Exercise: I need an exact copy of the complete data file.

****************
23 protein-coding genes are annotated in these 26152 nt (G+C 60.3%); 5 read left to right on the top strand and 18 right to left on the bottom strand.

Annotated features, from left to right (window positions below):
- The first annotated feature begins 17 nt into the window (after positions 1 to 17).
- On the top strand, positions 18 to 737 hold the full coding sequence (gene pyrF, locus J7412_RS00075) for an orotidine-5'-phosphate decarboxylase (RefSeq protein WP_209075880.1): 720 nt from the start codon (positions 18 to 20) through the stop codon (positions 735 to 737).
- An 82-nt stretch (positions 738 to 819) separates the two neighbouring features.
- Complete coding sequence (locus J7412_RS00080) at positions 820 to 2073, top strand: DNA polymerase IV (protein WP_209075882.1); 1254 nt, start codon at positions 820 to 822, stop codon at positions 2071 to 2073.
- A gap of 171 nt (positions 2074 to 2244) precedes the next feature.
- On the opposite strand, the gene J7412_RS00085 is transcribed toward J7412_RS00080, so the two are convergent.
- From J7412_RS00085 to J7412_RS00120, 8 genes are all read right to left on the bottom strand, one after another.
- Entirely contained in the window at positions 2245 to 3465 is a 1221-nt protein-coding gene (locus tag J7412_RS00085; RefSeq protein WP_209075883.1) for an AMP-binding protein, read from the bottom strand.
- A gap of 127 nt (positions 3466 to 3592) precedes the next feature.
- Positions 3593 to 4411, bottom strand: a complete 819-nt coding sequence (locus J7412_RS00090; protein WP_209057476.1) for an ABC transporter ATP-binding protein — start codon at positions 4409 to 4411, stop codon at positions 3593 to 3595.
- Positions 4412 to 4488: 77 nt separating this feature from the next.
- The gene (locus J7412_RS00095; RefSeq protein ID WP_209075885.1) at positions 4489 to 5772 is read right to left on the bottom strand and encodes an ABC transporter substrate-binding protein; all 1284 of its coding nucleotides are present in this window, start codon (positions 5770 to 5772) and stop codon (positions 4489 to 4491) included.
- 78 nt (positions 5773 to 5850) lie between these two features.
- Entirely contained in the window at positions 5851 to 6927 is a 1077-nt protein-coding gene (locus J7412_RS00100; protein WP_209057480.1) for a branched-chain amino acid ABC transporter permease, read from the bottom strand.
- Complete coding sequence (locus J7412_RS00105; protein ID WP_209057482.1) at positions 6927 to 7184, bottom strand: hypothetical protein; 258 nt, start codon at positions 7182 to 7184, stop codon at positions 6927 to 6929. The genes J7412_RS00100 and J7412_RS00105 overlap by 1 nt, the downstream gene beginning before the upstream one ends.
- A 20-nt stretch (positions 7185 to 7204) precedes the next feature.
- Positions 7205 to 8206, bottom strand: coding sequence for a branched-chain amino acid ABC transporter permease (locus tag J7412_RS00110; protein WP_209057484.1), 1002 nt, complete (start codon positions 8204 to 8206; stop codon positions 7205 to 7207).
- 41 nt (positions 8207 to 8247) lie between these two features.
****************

23 protein-coding genes are annotated in these 26152 nt (G+C 60.3%); 5 read left to right on the top strand and 18 right to left on the bottom strand.

Annotated features, from left to right (window positions below):
- The first annotated feature begins 17 nt into the window (after positions 1 to 17).
- On the top strand, positions 18 to 737 hold the full coding sequence (gene pyrF, locus J7412_RS00075) for an orotidine-5'-phosphate decarboxylase (RefSeq protein WP_209075880.1): 720 nt from the start codon (positions 18 to 20) through the stop codon (positions 735 to 737).
- An 82-nt stretch (positions 738 to 819) separates the two neighbouring features.
- Complete coding sequence (locus J7412_RS00080) at positions 820 to 2073, top strand: DNA polymerase IV (protein WP_209075882.1); 1254 nt, start codon at positions 820 to 822, stop codon at positions 2071 to 2073.
- A gap of 171 nt (positions 2074 to 2244) precedes the next feature.
- On the opposite strand, the gene J7412_RS00085 is transcribed toward J7412_RS00080, so the two are convergent.
- From J7412_RS00085 to J7412_RS00120, 8 genes are all read right to left on the bottom strand, one after another.
- Entirely contained in the window at positions 2245 to 3465 is a 1221-nt protein-coding gene (locus tag J7412_RS00085; RefSeq protein WP_209075883.1) for an AMP-binding protein, read from the bottom strand.
- A gap of 127 nt (positions 3466 to 3592) precedes the next feature.
- Positions 3593 to 4411, bottom strand: a complete 819-nt coding sequence (locus J7412_RS00090; protein WP_209057476.1) for an ABC transporter ATP-binding protein — start codon at positions 4409 to 4411, stop codon at positions 3593 to 3595.
- Positions 4412 to 4488: 77 nt separating this feature from the next.
- The gene (locus J7412_RS00095; RefSeq protein ID WP_209075885.1) at positions 4489 to 5772 is read right to left on the bottom strand and encodes an ABC transporter substrate-binding protein; all 1284 of its coding nucleotides are present in this window, start codon (positions 5770 to 5772) and stop codon (positions 4489 to 4491) included.
- 78 nt (positions 5773 to 5850) lie between these two features.
- Entirely contained in the window at positions 5851 to 6927 is a 1077-nt protein-coding gene (locus J7412_RS00100; protein WP_209057480.1) for a branched-chain amino acid ABC transporter permease, read from the bottom strand.
- Complete coding sequence (locus J7412_RS00105; protein ID WP_209057482.1) at positions 6927 to 7184, bottom strand: hypothetical protein; 258 nt, start codon at positions 7182 to 7184, stop codon at positions 6927 to 6929. The genes J7412_RS00100 and J7412_RS00105 overlap by 1 nt, the downstream gene beginning before the upstream one ends.
- A 20-nt stretch (positions 7185 to 7204) precedes the next feature.
- Positions 7205 to 8206, bottom strand: coding sequence for a branched-chain amino acid ABC transporter permease (locus tag J7412_RS00110; protein WP_209057484.1), 1002 nt, complete (start codon positions 8204 to 8206; stop codon positions 7205 to 7207).
- 41 nt (positions 8207 to 8247) lie between these two features.